Do the benefits of drug courts outweigh the costs?

By , June 6, 2011

Probably not, says a recent report by the District of Columbia Crime Policy Institute. A Bayesian Meta-Analysis of Drug Court Cost-Effectiveness finds that:

On average, drug courts cost $5,000 more per participant than is yielded in benefits, and there is only a 14 percent chance that the benefits will exceed the costs. …There is a 1 percent chance that the benefits could be as high as $23,000 per participant, which across 150 participants is an aggregate social gain of $3.4 million.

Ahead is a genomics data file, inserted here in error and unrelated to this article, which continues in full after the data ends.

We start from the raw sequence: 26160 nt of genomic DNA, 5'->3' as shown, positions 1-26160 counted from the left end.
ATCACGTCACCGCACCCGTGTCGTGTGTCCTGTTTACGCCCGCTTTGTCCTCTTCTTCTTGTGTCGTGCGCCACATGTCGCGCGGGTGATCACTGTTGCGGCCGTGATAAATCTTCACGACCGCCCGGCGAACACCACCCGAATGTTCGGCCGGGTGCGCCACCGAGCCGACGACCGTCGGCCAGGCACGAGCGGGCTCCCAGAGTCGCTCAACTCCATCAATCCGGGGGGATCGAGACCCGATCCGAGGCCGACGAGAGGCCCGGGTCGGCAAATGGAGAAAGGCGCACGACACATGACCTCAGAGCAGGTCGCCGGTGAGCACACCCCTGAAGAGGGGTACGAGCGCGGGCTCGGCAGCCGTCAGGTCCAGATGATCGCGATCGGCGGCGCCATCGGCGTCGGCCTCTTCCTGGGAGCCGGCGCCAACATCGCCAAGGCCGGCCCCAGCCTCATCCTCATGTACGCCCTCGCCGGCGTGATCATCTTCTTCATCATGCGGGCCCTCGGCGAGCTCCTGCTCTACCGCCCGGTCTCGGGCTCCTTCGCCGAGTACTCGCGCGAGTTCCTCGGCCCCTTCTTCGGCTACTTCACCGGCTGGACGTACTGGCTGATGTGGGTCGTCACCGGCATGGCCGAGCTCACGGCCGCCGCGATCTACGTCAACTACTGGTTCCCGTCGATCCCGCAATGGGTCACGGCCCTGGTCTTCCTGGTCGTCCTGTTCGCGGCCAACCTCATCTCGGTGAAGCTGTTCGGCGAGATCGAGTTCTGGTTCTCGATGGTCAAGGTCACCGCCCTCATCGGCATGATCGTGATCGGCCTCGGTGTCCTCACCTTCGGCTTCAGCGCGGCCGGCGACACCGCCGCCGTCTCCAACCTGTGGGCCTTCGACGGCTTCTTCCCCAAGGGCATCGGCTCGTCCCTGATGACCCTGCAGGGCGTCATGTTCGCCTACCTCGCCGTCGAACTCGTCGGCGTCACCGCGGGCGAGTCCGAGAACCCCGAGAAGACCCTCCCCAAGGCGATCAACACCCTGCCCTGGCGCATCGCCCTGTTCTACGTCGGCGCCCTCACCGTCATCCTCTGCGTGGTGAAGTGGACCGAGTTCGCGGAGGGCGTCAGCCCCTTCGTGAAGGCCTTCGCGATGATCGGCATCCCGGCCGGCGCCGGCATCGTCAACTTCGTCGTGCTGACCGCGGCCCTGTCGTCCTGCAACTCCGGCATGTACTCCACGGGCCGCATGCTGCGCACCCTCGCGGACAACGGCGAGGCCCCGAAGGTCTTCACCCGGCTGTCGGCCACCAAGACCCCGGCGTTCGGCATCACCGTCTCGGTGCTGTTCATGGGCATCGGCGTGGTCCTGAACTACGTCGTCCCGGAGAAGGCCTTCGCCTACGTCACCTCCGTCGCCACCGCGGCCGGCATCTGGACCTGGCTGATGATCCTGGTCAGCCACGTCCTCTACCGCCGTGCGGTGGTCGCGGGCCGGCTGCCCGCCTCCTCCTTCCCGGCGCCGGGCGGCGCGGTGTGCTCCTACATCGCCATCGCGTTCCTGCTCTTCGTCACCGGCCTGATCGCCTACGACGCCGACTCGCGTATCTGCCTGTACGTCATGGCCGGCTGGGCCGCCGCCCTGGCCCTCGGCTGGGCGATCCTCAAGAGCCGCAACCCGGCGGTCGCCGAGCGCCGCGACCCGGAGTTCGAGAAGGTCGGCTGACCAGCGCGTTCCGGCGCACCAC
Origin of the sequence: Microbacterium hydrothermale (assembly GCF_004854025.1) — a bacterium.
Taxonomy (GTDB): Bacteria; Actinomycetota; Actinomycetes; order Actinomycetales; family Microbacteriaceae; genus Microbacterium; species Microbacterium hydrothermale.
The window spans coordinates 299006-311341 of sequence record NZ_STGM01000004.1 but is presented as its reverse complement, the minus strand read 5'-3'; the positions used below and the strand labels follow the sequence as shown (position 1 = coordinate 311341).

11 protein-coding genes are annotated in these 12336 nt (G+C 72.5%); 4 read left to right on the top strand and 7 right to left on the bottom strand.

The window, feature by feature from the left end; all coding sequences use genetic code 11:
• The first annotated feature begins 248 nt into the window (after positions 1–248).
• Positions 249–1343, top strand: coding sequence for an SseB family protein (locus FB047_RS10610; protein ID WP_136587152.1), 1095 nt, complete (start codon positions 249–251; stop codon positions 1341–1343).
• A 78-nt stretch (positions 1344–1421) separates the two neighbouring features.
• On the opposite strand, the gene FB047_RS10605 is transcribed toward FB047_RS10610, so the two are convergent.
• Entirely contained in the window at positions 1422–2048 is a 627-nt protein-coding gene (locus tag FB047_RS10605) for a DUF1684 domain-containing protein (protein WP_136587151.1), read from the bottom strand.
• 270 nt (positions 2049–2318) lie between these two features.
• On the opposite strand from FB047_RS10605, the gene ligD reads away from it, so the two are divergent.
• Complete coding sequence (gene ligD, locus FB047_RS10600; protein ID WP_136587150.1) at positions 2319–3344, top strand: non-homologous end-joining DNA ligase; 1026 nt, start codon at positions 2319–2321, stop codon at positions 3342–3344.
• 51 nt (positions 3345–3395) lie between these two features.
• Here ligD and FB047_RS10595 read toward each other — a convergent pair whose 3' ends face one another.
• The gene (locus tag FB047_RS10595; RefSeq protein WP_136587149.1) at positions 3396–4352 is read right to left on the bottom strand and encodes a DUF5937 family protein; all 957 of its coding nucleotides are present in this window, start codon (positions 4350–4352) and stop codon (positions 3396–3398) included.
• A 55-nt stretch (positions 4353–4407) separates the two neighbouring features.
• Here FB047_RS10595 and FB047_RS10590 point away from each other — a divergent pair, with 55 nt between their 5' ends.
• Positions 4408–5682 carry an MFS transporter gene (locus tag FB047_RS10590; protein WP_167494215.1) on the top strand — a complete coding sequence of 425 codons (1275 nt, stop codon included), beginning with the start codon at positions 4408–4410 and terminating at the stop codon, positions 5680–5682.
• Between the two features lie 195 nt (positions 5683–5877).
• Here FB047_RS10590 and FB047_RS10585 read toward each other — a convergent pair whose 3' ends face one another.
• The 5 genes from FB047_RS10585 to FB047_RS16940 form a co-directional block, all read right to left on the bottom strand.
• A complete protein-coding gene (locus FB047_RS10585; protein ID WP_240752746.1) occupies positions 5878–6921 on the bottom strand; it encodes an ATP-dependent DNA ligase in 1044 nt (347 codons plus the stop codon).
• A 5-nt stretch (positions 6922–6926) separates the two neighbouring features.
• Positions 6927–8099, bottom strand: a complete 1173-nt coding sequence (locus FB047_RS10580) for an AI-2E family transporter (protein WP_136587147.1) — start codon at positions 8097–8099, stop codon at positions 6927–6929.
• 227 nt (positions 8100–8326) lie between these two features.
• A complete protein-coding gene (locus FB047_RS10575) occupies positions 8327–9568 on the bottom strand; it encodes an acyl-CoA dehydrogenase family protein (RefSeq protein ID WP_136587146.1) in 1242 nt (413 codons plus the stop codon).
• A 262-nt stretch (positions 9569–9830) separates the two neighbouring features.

The study simulates the costs and benefits of an average drug court using Bayesian analysis, a statistical technique that, the authors note, “provides more flexibility to estimate complicated models than any alternative” and “better describes true reality.” Rather than yielding a point estimate like a cost-benefit ratio, Bayesian analysis measures the likelihood that the benefits of a policy or program will outweigh the costs.

For more information about Bayesian analysis and its use in CBA, read the report, and watch the accompanying presentations, Meta-Analytic Cost-Benefit Estimates and A Bayesian, Meta Cost-Benefit Model.

For general information on Bayesian statistics, see:

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